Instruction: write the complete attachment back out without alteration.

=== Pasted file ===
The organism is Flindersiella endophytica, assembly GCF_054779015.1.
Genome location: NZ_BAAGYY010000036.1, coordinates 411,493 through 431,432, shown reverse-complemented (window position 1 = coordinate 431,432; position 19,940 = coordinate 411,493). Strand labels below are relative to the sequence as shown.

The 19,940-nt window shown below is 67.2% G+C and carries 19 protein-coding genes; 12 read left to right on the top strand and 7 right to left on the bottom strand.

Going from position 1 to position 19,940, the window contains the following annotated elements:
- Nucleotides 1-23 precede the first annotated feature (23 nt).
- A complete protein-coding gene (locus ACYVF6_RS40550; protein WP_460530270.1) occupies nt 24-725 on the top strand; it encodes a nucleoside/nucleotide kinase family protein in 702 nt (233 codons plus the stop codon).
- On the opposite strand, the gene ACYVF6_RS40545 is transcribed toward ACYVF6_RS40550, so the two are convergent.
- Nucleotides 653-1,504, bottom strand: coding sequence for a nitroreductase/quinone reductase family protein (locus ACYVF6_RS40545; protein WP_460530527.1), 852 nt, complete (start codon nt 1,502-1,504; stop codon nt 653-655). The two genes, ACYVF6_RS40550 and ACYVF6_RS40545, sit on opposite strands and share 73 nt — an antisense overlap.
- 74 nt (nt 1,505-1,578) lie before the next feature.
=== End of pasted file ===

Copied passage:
The organism is Flindersiella endophytica, assembly GCF_054779015.1.
Genome location: NZ_BAAGYY010000036.1, coordinates 411,493 through 431,432, shown reverse-complemented (window position 1 = coordinate 431,432; position 19,940 = coordinate 411,493). Strand labels below are relative to the sequence as shown.

The 19,940-nt window shown below is 67.2% G+C and carries 19 protein-coding genes; 12 read left to right on the top strand and 7 right to left on the bottom strand.

Going from position 1 to position 19,940, the window contains the following annotated elements:
- Nucleotides 1-23 precede the first annotated feature (23 nt).
- A complete protein-coding gene (locus ACYVF6_RS40550; protein WP_460530270.1) occupies nt 24-725 on the top strand; it encodes a nucleoside/nucleotide kinase family protein in 702 nt (233 codons plus the stop codon).
- On the opposite strand, the gene ACYVF6_RS40545 is transcribed toward ACYVF6_RS40550, so the two are convergent.
- Nucleotides 653-1,504, bottom strand: coding sequence for a nitroreductase/quinone reductase family protein (locus ACYVF6_RS40545; protein WP_460530527.1), 852 nt, complete (start codon nt 1,502-1,504; stop codon nt 653-655). The two genes, ACYVF6_RS40550 and ACYVF6_RS40545, sit on opposite strands and share 73 nt — an antisense overlap.
- 74 nt (nt 1,505-1,578) lie before the next feature.